Grace of Great Things CL

Robert Grudin, Author
Robert Grudin, Author Houghton Mifflin Harcourt (HMH) $20.95 (257p) ISBN 978-0-89919-940-5
Reviewed on: 05/01/1990
Release date: 05/01/1990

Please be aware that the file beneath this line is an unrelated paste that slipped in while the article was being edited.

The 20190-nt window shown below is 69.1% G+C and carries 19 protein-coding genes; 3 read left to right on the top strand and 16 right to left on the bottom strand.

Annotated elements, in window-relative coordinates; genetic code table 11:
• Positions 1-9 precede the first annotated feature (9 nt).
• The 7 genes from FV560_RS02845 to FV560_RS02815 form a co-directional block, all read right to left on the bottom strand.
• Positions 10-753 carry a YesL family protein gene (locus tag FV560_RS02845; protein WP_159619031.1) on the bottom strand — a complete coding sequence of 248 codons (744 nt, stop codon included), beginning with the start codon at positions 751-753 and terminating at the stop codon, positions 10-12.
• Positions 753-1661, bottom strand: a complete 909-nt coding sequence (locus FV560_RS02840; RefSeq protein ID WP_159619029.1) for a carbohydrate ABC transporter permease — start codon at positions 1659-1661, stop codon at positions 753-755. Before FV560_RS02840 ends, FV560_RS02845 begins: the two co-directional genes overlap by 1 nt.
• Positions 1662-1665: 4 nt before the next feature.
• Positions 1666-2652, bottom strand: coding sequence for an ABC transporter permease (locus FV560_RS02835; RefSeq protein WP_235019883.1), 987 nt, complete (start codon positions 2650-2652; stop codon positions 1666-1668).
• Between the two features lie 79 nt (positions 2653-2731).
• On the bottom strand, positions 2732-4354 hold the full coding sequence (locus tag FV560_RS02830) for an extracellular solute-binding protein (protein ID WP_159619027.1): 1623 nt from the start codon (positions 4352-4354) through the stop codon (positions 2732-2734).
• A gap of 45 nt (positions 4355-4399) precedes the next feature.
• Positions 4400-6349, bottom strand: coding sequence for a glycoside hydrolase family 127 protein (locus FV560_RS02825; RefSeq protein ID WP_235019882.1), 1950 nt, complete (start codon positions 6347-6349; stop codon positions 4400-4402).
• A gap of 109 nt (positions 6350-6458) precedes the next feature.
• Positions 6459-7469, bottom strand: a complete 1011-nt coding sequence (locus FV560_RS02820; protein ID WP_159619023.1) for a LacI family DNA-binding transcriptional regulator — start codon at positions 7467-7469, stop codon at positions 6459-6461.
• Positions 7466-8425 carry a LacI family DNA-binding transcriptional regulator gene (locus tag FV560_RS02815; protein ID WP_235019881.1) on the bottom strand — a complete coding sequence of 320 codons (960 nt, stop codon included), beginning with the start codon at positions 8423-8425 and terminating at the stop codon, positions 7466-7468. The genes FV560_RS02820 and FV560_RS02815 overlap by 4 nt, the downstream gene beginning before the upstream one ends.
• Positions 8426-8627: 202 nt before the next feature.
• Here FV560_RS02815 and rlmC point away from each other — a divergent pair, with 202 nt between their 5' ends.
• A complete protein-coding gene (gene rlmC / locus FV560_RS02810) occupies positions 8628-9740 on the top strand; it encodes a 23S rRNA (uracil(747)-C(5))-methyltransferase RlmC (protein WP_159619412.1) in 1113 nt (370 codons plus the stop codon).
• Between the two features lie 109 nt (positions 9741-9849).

Grudin stresses that creativity is heightened when tasks become emotional challenges. He views creativity as an offering to society--social in nature--rather than a solitary pursuit. The creative act demands openness, self-scrutiny and love of form and beauty, qualities that have ethical implications. Indeed, Grudin ( Time and the Art of Living ) asserts that creative people possess integrity, strength of character, a willingness to court insecurity and failure. While granting that democracy is probably friendlier to innovation than are other forms of society, he faults liberal intellectuals for their biases and blind-spots, e.g., an aversion to holistic thinking, pointing a finger also at the politics of scientific research, teachers who stifle creativity and, in contemporary poetry, ``the puritanical prohibitions of modern free-verse style.'' Brimming with ideas, this exciting book forces us to consider the moral and psychological dimensions of creativity in a new light. (May)
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